USAID, BRD enter partnership to boost agriculture sector

The Development Bank of Rwanda (BRD) has entered into a partnership with a USAID project where the latter will provide technical assistance to employees of the bank and its clients.
Alex Kanyankole and Melanie Bittle sign the Memorandum of Understanding. (Donata Kiiza)
Alex Kanyankole and Melanie Bittle sign the Memorandum of Understanding. (Donata Kiiza)

The Development Bank of Rwanda (BRD) has entered into a partnership with a USAID project where the latter will provide technical assistance to employees of the bank and its clients.

The two-year project that will be implemented by Private Sector Driven Agricultural Growth Project is aimed at strengthening the agriculture lending practices in Rwanda as well as boost the entire agriculture sector.

 

An agreement to kick-start the project was signed last Friday at the BRD headquarters in downtown Kigali.

 

Speaking at the event, Alex Kanyankole, the Chief Executive Officer of BRD thanked USAID for the partnership, saying it was timely as the bank was looking at increasing its finances for lending in the agriculture sector.

 

“We are grateful for this partnership with USAID, which is a timely boost to the bank’s efforts of financing development and modernisation of agriculture sector. As we embark on increasing lending and access to financial services to the sector, it is essential to provide technical support and capacity building to our staff and clients,” said Kanyankole.

Kanyankole added that this agreement will be of much importance to the agricultural sector since agriculture is a major contributor to the country’s GDP.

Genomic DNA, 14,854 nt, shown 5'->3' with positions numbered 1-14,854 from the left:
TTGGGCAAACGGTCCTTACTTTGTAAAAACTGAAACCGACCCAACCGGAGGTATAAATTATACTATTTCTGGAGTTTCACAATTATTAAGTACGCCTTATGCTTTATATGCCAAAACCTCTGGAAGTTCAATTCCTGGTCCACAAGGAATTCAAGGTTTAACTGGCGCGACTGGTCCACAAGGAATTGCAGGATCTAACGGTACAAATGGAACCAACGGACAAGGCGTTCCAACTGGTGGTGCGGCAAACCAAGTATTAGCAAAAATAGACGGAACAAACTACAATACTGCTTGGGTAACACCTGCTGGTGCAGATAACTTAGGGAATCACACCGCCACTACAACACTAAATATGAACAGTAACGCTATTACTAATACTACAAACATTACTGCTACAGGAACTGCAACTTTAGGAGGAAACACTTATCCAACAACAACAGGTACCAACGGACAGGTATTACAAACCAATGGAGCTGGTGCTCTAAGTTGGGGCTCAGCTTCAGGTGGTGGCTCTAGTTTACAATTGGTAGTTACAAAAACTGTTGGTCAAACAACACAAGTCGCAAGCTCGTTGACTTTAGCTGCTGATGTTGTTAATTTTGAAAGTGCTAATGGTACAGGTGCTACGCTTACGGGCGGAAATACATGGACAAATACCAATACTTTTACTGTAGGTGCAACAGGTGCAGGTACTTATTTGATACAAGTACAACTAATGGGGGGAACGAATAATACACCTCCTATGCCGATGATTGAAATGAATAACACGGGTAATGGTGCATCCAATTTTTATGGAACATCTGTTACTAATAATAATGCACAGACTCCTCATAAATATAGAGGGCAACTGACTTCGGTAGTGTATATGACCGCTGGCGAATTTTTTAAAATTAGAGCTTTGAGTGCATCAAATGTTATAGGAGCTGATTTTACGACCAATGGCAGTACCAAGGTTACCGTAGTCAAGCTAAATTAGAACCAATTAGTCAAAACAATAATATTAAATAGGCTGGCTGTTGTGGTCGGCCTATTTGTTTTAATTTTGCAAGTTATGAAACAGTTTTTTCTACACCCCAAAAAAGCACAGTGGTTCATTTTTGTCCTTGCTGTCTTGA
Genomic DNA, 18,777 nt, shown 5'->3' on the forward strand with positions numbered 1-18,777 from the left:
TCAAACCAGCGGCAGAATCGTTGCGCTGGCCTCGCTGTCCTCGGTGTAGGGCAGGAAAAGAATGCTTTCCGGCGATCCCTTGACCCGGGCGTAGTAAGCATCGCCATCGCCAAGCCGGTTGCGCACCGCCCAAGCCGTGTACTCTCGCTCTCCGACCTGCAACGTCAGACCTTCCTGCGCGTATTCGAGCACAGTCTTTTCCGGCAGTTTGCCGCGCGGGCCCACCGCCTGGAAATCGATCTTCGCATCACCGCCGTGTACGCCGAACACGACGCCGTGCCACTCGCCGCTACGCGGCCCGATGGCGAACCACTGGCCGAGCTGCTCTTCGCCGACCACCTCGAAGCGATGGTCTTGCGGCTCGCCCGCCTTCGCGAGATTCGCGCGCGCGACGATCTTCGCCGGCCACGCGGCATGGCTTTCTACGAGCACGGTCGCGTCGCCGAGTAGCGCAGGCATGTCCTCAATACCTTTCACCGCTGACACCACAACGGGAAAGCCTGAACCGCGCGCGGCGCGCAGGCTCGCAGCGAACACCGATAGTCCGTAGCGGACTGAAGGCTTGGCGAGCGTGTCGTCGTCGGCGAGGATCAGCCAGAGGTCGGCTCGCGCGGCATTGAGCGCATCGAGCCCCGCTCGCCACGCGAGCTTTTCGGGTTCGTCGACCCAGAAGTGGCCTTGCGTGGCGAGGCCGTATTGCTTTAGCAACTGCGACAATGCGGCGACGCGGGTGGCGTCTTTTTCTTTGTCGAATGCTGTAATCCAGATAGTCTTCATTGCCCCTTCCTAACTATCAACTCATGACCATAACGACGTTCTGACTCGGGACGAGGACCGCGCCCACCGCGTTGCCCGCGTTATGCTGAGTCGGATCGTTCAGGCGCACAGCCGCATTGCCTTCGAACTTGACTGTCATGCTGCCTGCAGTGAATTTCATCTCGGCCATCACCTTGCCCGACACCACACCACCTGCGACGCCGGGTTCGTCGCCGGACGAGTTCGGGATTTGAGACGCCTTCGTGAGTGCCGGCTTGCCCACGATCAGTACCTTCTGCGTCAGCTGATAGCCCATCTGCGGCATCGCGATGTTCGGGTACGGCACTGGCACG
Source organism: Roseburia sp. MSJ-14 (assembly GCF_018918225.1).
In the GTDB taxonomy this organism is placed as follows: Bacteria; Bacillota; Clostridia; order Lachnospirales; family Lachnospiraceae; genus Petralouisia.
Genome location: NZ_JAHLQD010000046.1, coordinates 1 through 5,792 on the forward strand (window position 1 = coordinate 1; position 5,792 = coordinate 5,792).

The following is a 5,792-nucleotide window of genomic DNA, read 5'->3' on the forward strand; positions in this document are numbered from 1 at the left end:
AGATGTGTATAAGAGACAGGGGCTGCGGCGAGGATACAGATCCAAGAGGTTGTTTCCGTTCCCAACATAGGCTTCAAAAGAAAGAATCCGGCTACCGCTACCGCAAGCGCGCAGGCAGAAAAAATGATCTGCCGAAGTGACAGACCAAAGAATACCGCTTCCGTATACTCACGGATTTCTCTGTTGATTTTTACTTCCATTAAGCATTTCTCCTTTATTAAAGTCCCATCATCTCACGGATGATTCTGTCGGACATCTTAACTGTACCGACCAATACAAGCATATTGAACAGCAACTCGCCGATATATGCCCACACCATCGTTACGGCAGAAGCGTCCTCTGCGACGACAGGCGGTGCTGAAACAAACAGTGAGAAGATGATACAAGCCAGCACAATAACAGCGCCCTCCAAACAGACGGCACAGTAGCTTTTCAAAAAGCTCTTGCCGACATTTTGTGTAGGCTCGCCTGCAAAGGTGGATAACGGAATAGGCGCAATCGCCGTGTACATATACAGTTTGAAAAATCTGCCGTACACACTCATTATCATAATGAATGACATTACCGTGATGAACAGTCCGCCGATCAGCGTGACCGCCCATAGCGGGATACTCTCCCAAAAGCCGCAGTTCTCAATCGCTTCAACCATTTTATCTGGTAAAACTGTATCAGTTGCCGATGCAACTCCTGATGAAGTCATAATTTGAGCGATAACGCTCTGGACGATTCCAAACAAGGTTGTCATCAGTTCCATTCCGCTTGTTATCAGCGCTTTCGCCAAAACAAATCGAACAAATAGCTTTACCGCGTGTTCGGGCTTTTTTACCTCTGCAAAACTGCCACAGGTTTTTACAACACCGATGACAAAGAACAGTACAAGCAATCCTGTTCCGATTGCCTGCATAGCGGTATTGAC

He also noted that the agriculture sector will work towards promoting a more market-oriented agriculture and make the sector more sustainable despite the portions of subsistence nature still being identified.

Melanie Bittle, Chief of Party PSDAG project, said that they will be able to provide technical assistance to BRD staff and its partners as a contribution to achieving the national objective of increasing agriculture financing.

More precisely, the technical assistance will include training of the bank’s staff in development of products that are tailored to the agricultural sector as a way of attracting capital intensive agriculture projects.

“Since we are going to be here for a short while (2017-2019), we hope that after the two years, there will be institutional capacity that will continue with some technical assistance that we have been offering and that’s why we chose to work with institutions like BRD,” said Bittle.

She added that they will help in capacity building to enable the institution help other financial institutions as they identify special needs in the agricultural sector.

According to a statement from BRD, the bank has earmarked at least Rwf140 billion for lending to projects in agricultural mechanisation, modernisation and processing technologies.

BRD has earmarked an additional Rwf180 billion to assist the export sector, including agricultural exports.

It is expected that after increased access to loans and other financing, more investment by farmers and agribusinesses will be created and stronger market opportunities for small scale farmers. 

BRD is expected to use these funds for many purposes including providing low interest rates, affordable loans for small scale farmers through partnerships with microfinance institutions and other community cooperatives.

The institution will also finance commercial projects in livestock, fish, feed production and offer financial guarantees for export and agriculture investments.

In addition, the bank will help bankroll projects in high-value crop and seed production and many more.

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